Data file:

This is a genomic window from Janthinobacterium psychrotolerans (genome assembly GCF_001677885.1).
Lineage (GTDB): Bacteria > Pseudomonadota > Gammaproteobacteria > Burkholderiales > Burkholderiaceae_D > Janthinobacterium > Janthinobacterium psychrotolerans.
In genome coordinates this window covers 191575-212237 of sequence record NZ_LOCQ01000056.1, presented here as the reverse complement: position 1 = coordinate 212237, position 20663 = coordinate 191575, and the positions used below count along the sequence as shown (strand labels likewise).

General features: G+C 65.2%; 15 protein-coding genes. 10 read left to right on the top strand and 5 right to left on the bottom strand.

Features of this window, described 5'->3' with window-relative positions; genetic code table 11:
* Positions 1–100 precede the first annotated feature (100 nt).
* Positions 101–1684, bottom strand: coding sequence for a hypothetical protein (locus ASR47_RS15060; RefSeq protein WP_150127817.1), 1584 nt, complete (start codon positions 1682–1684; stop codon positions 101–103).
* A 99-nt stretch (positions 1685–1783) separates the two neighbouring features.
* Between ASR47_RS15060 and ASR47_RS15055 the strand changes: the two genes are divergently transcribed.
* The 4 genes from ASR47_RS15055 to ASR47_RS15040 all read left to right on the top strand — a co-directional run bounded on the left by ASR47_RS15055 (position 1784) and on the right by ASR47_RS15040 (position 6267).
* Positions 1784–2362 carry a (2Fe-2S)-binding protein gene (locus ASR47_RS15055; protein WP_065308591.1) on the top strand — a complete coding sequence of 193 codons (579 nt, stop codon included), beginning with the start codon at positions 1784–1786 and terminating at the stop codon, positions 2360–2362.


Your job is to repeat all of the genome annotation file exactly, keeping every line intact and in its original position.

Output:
This is a genomic window from Janthinobacterium psychrotolerans (genome assembly GCF_001677885.1).
Lineage (GTDB): Bacteria > Pseudomonadota > Gammaproteobacteria > Burkholderiales > Burkholderiaceae_D > Janthinobacterium > Janthinobacterium psychrotolerans.
In genome coordinates this window covers 191575-212237 of sequence record NZ_LOCQ01000056.1, presented here as the reverse complement: position 1 = coordinate 212237, position 20663 = coordinate 191575, and the positions used below count along the sequence as shown (strand labels likewise).

General features: G+C 65.2%; 15 protein-coding genes. 10 read left to right on the top strand and 5 right to left on the bottom strand.

Features of this window, described 5'->3' with window-relative positions; genetic code table 11:
* Positions 1–100 precede the first annotated feature (100 nt).
* Positions 101–1684, bottom strand: coding sequence for a hypothetical protein (locus ASR47_RS15060; RefSeq protein WP_150127817.1), 1584 nt, complete (start codon positions 1682–1684; stop codon positions 101–103).
* A 99-nt stretch (positions 1685–1783) separates the two neighbouring features.
* Between ASR47_RS15060 and ASR47_RS15055 the strand changes: the two genes are divergently transcribed.
* The 4 genes from ASR47_RS15055 to ASR47_RS15040 all read left to right on the top strand — a co-directional run bounded on the left by ASR47_RS15055 (position 1784) and on the right by ASR47_RS15040 (position 6267).
* Positions 1784–2362 carry a (2Fe-2S)-binding protein gene (locus ASR47_RS15055; protein WP_065308591.1) on the top strand — a complete coding sequence of 193 codons (579 nt, stop codon included), beginning with the start codon at positions 1784–1786 and terminating at the stop codon, positions 2360–2362.